Two of us went on this climb on 1 September 2013, and based on the sign-in register at the top, we found that we were the first people to have climbed Castle Dome since the beginning of August.  The temperatures in August are just too high to make this climb enjoyable.  The temperatures on this hike almost did me in; the temperature by late morning as we were hiking back to the car was above 111 deg F. My hiking partner had never been on Castle Dome before, but he was an experienced hiker.  We made it to the top early with nice temperatures for hiking, but by the time we had descended back to the flat terrain of the wash on our way out, the temperatures were soaring. I had brought along over 1.5 gallons of water and Gatorade, but I ran out of water, and finally reached the point of pouring Gatorade over my head in the final section of the hike back to the car.  I was approaching heat exhaustion, but the car's air conditioning cooled me off before it became critical.  If you ever climb in August or September, make sure you do it very early or late in the day. The temperatures by 10:30 AM were unmanageable.  I hiked across the Grand Canyon a week later, and the weather and temperatures were great for that trip.

     

Climb #3 - 9 February 2014

My third climb, on Sunday, 9 February 2014, was again with a large group of friends. This was a mix of veterans and people who had never climbed it before.  This was a very good trip, with excellent weather and temperatures, and everyone was in great spirits.  A different group of coworkers from my office had climbed it the day before, and we arrived at the summit to find their names on the sign-in register.  In fact, our group was doing flight test the day before on Saturday, and we had watched our coworkers at the summit as we flew over.  I had my GoPro Hero 3 on a head mount, and recorded the whole climb to this video.  The video starts about halfway up vertically, just before the first set of scrambles.

         

Climb #4 - 31 January 2015

This climb on 31 January 2015 was my fourth climb to the top, and I was hiking with two friends who had also been to the top before.  I installed Google MyTracks on my phone and recorded the GPS route to this .kmz file. Download it and view it in Google Earth for more details.  It is also plotted in the picture at the very top of this page.  I had my GoPro on a head mount again for this climb, and recorded the climb like the previous trip.  The video on this trip starts at the large arrow that points the way up and out of the wash.  The route to the top is about 2.75 miles one-way, and the vertical climb is 2000 ft.  On this climb, we made it to the top in 2 hours 45 minutes.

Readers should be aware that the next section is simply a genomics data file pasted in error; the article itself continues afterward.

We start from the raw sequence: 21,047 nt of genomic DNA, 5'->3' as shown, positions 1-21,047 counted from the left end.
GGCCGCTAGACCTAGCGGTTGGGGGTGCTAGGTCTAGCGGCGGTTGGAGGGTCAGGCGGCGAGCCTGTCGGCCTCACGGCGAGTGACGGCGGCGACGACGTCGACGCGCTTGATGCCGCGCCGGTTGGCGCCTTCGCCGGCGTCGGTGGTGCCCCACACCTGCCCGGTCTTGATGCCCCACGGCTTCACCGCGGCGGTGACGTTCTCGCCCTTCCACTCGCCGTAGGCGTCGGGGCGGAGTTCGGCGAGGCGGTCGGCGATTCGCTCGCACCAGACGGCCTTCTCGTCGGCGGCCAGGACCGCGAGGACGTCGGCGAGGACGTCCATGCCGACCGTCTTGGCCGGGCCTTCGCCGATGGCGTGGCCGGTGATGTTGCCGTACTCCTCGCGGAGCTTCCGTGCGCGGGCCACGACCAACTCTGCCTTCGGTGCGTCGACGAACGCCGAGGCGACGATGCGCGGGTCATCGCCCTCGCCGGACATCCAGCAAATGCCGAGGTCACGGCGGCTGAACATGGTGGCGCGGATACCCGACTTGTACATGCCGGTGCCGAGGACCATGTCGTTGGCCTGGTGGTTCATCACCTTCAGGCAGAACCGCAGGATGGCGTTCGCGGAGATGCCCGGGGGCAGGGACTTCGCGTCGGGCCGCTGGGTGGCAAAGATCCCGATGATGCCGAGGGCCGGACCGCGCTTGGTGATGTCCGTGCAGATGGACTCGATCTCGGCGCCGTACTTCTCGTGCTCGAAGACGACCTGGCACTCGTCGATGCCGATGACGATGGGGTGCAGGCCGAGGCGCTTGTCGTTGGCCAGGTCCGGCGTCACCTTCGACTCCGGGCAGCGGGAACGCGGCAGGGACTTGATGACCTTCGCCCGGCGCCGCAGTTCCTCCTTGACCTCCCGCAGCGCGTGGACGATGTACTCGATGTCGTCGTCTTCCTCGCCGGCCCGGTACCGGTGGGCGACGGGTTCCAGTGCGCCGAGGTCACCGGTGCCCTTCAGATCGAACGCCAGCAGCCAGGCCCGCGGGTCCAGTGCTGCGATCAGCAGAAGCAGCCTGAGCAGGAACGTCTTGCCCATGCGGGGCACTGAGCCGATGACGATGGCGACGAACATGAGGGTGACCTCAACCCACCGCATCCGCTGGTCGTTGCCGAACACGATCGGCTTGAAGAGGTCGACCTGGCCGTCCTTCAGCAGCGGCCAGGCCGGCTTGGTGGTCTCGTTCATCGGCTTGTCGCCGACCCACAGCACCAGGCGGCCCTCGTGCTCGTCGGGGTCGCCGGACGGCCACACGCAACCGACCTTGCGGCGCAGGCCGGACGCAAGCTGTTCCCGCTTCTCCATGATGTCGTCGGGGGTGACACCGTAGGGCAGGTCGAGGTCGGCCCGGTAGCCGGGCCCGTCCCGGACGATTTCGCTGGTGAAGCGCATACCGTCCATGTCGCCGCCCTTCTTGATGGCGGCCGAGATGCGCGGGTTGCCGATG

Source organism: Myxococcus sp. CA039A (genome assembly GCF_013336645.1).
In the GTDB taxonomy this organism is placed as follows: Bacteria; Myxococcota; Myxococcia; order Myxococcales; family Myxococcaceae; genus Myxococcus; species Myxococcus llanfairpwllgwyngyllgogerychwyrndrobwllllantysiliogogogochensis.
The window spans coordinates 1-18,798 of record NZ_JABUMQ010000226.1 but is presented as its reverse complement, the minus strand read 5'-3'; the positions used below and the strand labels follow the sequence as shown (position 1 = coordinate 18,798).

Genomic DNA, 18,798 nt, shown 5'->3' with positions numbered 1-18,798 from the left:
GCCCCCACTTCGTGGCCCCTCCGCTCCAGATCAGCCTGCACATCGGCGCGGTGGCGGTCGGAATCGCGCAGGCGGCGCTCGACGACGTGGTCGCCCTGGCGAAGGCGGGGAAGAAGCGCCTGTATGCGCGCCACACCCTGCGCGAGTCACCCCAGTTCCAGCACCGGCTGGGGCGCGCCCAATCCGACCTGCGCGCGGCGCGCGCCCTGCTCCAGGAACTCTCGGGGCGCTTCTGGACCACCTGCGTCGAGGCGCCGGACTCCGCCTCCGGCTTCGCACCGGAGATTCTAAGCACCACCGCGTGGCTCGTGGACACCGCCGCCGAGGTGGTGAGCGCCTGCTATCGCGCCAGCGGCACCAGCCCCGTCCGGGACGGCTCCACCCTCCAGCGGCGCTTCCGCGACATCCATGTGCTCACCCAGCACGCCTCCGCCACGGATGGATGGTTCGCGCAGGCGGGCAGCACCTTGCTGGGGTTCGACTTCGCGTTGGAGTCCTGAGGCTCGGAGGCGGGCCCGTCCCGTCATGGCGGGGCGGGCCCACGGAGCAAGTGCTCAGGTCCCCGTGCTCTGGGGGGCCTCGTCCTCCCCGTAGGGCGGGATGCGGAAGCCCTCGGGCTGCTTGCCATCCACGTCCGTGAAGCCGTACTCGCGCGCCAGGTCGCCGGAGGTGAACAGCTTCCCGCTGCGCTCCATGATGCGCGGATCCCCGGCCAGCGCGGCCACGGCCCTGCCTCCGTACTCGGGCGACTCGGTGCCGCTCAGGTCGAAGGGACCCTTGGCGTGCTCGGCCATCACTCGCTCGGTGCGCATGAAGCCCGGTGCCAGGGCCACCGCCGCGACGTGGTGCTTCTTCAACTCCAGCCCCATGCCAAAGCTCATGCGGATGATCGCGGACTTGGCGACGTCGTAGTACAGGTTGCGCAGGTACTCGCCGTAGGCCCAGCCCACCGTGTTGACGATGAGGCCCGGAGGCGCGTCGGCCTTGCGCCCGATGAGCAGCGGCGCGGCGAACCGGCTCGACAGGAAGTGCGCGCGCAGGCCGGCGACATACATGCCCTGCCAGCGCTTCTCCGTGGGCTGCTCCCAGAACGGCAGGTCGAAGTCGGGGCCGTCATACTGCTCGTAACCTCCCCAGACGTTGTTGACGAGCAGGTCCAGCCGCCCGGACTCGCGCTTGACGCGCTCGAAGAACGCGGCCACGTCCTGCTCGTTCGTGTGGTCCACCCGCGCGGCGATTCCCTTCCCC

The photo on the left below shows the Castle Dome flight-line.  There is cholla everywhere along the trail and covering the top of the peak, and living up to its nickname “jumping cholla”, it will join you and come along for the ride if you touch it. The next photo looks down on the spire next to the peak that you should use as a target when climbing. Our small AAICORP flag that was placed on the peak in February 2014 is still there, a little faded.  Finally, there are two panoramas from the top, one looking to the east and the other to the west.

       

Palm Canyon & Crystal Hill - April and May 2015

The Kofa National Wildlife Refuge is huge; it covers over 1000 square miles.  In April and May 2015 I visited the Palm Canyon and Crystal Hill sections for some hiking, photography, and rock collecting.  Palm Canyon is a narrow canyon below Signal Peak, the highest point on the refuge. It has a small grove of palm trees, the only native palm trees to southwest Arizona.  The road out to the trailhead is 8 miles long and the hike up the palm trees is about 1 mile roundtrip.  I also flew my aerial video plane at the Palm Canyon trailhead in April 2015. The link to the YouTube video and the location of the flight from the trailhead is below.

GoPro HD aerial video of Palm Canyon, Kofa NWR, AZ, 19 Apr 2015 Location in Google Maps

         


Panorama looking west from Palm Canyon trailhead

Crystal Hill is the only place on the refuge where you are allowed to collect rocks, and the road out to Crystal Hill is a few miles south of Quartzsite, Arizona.  There is lots of quartz, with various minerals in the quartz for color variations.  The view from the top of Crystal Hill gives a good idea of what this section of Arizona is like.

  


Panorama from the top of Crystal Hill

Hike to the base of Castle Dome - 5 June 2015

On 5 June 2015, I hiked out to the base of Castle Dome Peak with a friend, and we carried along my 2 meter wingspan flying wing, GoPro, and radio equipment.  We stopped at the arrow at the end of the wash, and flew the plane there.  The aerial video is here at YouTube.

         

Climb #5 - 4 March 2017

This climb on 4 March 2017 was my fifth climb to the top, and I was hiking with a friend who had also been to the top several times before. I carried along my 2 meter wingspan flying wing, GoPro, and radio equipment.  My friend carried his DJI Phantom 3 quadcopter and radio equipment.  We flew together just above the wash at the base of the peak.  Both our aerial videos are posted to YouTube, with links below.  We left the flying gear safely stowed under some rocks part way up the trail why we climbed to the top, and then both of us flew again after descending from the peak. The GoPro head-mount climb video has been cut down to parts of the climb, with the exception of the final vertical 300 ft; that section is complete so you will know what to expect if you are planning on climbing Castle Dome.  The vertical section starts about 12 minutes into the climb video.

       

 

Castle Dome Climb Video

Flying Wing Castle Dome Wing Aerial Video

DJI Phantom 3 Castle Dome Aerial Video